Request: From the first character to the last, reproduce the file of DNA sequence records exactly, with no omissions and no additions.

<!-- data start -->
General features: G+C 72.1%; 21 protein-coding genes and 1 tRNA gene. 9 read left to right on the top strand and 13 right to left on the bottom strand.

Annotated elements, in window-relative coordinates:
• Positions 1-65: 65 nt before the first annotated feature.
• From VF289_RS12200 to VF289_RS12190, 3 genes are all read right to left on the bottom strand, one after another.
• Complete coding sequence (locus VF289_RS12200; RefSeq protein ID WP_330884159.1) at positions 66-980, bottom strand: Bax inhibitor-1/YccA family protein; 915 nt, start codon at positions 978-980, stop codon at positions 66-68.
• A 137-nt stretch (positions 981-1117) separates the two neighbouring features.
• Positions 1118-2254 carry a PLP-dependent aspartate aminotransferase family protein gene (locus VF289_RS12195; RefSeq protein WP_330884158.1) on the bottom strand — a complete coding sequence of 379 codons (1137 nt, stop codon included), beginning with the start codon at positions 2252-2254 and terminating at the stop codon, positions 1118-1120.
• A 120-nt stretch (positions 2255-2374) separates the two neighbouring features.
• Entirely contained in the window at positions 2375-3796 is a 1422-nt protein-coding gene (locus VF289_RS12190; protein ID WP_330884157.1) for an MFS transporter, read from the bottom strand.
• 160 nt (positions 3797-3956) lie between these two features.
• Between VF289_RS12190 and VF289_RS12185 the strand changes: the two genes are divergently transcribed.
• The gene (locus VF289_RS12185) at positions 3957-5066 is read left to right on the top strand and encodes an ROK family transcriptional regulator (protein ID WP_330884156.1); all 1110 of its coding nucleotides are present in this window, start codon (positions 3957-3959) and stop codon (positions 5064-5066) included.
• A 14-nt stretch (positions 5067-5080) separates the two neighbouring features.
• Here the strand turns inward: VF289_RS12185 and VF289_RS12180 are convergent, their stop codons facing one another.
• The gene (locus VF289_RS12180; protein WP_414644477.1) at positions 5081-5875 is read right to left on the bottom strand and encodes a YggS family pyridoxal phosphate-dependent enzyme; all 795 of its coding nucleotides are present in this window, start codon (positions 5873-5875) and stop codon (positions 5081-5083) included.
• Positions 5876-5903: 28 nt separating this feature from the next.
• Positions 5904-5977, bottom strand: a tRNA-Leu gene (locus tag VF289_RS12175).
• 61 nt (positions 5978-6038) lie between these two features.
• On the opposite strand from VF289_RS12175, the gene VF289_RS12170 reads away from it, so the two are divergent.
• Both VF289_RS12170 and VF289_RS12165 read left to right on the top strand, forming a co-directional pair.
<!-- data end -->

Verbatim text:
General features: G+C 72.1%; 21 protein-coding genes and 1 tRNA gene. 9 read left to right on the top strand and 13 right to left on the bottom strand.

Annotated elements, in window-relative coordinates:
• Positions 1-65: 65 nt before the first annotated feature.
• From VF289_RS12200 to VF289_RS12190, 3 genes are all read right to left on the bottom strand, one after another.
• Complete coding sequence (locus VF289_RS12200; RefSeq protein ID WP_330884159.1) at positions 66-980, bottom strand: Bax inhibitor-1/YccA family protein; 915 nt, start codon at positions 978-980, stop codon at positions 66-68.
• A 137-nt stretch (positions 981-1117) separates the two neighbouring features.
• Positions 1118-2254 carry a PLP-dependent aspartate aminotransferase family protein gene (locus VF289_RS12195; RefSeq protein WP_330884158.1) on the bottom strand — a complete coding sequence of 379 codons (1137 nt, stop codon included), beginning with the start codon at positions 2252-2254 and terminating at the stop codon, positions 1118-1120.
• A 120-nt stretch (positions 2255-2374) separates the two neighbouring features.
• Entirely contained in the window at positions 2375-3796 is a 1422-nt protein-coding gene (locus VF289_RS12190; protein ID WP_330884157.1) for an MFS transporter, read from the bottom strand.
• 160 nt (positions 3797-3956) lie between these two features.
• Between VF289_RS12190 and VF289_RS12185 the strand changes: the two genes are divergently transcribed.
• The gene (locus VF289_RS12185) at positions 3957-5066 is read left to right on the top strand and encodes an ROK family transcriptional regulator (protein ID WP_330884156.1); all 1110 of its coding nucleotides are present in this window, start codon (positions 3957-3959) and stop codon (positions 5064-5066) included.
• A 14-nt stretch (positions 5067-5080) separates the two neighbouring features.
• Here the strand turns inward: VF289_RS12185 and VF289_RS12180 are convergent, their stop codons facing one another.
• The gene (locus VF289_RS12180; protein WP_414644477.1) at positions 5081-5875 is read right to left on the bottom strand and encodes a YggS family pyridoxal phosphate-dependent enzyme; all 795 of its coding nucleotides are present in this window, start codon (positions 5873-5875) and stop codon (positions 5081-5083) included.
• Positions 5876-5903: 28 nt separating this feature from the next.
• Positions 5904-5977, bottom strand: a tRNA-Leu gene (locus tag VF289_RS12175).
• 61 nt (positions 5978-6038) lie between these two features.
• On the opposite strand from VF289_RS12175, the gene VF289_RS12170 reads away from it, so the two are divergent.
• Both VF289_RS12170 and VF289_RS12165 read left to right on the top strand, forming a co-directional pair.